A space telescope or space observatory is an instrument located in outer space to observe distant planets, galaxies and other astronomical objects. Space telescopes avoid the filtering of ultraviolet frequencies, X-rays and gamma rays; the distortion (scintillation) of electromagnetic radiation; as well as light pollution which are encountered by ground-based observatories.
Theorized by Lyman Spitzer in 1946, the first operational space telescopes were the American Orbiting Astronomical Observatory OAO-2 launched in 1968 and the Soviet Orion 1 ultraviolet telescope aboard space station Salyut 1 in 1971.
Space telescopes are distinct from other imaging satellites pointed toward Earth for purposes of espionage, weather analysis and other types of information gathering. Space observatories are divided into two types: those which map the entire sky (surveys), and those which focus on selected astronomical objects or parts of the sky.
Wilhelm Beer and Johann Heinrich Mädler in 1837 discussed the advantages of an observatory on the Moon. In 1946, American theoretical astrophysicist Lyman Spitzer proposed a telescope in space, 11 years before the Soviet Union launched the first satellite, Sputnik 1. Spitzer's proposal called for a large telescope that would not be hindered by Earth's atmosphere. After lobbying in the 1960s and 70s for such a system to be built, Spitzer's vision ultimately materialized into the Hubble Space Telescope, which was launched on April 24, 1990 by the Space Shuttle Discovery (STS-31).
Performing astronomy from ground-based observatories on Earth is limited by the filtering and distortion of electromagnetic radiation (scintillation or twinkling) due to the atmosphere. Some terrestrial telescopes can reduce atmospheric effects with adaptive optics. A telescope orbiting Earth outside the atmosphere is subject neither to twinkling nor to light pollution from artificial light sources on Earth. As a result, the angular resolution of space telescopes is often much smaller than a ground-based telescope with a similar aperture.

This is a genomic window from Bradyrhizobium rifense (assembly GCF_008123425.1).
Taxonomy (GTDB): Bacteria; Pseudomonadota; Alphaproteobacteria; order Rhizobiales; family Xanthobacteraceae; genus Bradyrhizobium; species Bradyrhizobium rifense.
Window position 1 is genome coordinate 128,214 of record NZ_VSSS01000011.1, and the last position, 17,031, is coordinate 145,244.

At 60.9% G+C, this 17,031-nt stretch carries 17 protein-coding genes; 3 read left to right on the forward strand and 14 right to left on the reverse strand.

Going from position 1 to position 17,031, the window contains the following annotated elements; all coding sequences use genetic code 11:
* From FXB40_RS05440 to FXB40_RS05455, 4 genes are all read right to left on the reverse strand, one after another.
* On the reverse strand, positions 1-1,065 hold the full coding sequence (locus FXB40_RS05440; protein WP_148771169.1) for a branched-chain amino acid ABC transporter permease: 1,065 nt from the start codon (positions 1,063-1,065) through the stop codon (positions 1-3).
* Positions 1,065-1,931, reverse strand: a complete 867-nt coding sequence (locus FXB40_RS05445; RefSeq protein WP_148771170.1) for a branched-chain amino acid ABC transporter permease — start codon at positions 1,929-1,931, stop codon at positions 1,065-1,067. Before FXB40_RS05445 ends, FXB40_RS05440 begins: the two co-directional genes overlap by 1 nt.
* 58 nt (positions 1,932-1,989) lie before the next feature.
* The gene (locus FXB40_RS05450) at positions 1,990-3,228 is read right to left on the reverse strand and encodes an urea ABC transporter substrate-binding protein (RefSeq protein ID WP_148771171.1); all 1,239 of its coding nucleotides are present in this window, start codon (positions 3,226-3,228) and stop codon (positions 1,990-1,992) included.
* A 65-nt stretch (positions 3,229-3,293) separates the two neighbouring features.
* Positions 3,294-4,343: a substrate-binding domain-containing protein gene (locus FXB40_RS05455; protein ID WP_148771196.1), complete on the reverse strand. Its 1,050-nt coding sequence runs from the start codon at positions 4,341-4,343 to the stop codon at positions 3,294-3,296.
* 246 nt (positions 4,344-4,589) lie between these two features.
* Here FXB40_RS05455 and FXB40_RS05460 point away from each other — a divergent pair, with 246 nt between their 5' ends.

Space-based astronomy is even more important for frequency ranges which are outside the optical window and the radio window, the only two wavelength ranges of the electromagnetic spectrum that are not severely attenuated by the atmosphere. For example, X-ray astronomy is nearly impossible when done from Earth, and has reached its current importance in astronomy only due to orbiting X-ray telescopes such as the Chandra observatory and the XMM-Newton observatory. Infrared and ultraviolet are also largely blocked.
Space telescopes are much more expensive to build than ground-based telescopes. Due to their location, space telescopes are also extremely difficult to maintain. The Hubble Space Telescope was serviced by the Space Shuttle while many other space telescopes cannot be serviced at all.
Future of space observatoriesEdit
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Satellites have been launched and operated by NASA, ISRO, ESA, Japanese Space Agency and the Soviet space program later succeeded by Roskosmos of Russia. As of 2018, many space observatories have already completed their missions, while others continue operating on extended time. However, the availability of space telescopes and observatories in the future is threatened due to delays and budget cuts. While future space observatories are planned by NASA, JAXA and the China National Space Administration, scientists fear that there would be gaps in coverage that would not be covered immediately by future projects and this would affect research in fundamental science.
List of space telescopesEdit
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- Ley, Willy; Menzel, Donald H.; Richardson, Robert S. (June 1965). "The Observatory on the Moon". For Your Information. Galaxy Science Fiction. pp. 132–150.
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- Sarah Kaplan (18 October 2018). "As NASA's Telescopes Falter, Astronomers Fear Losing Their Eyes In Space". NDTV.com. Retrieved 19 October 2018.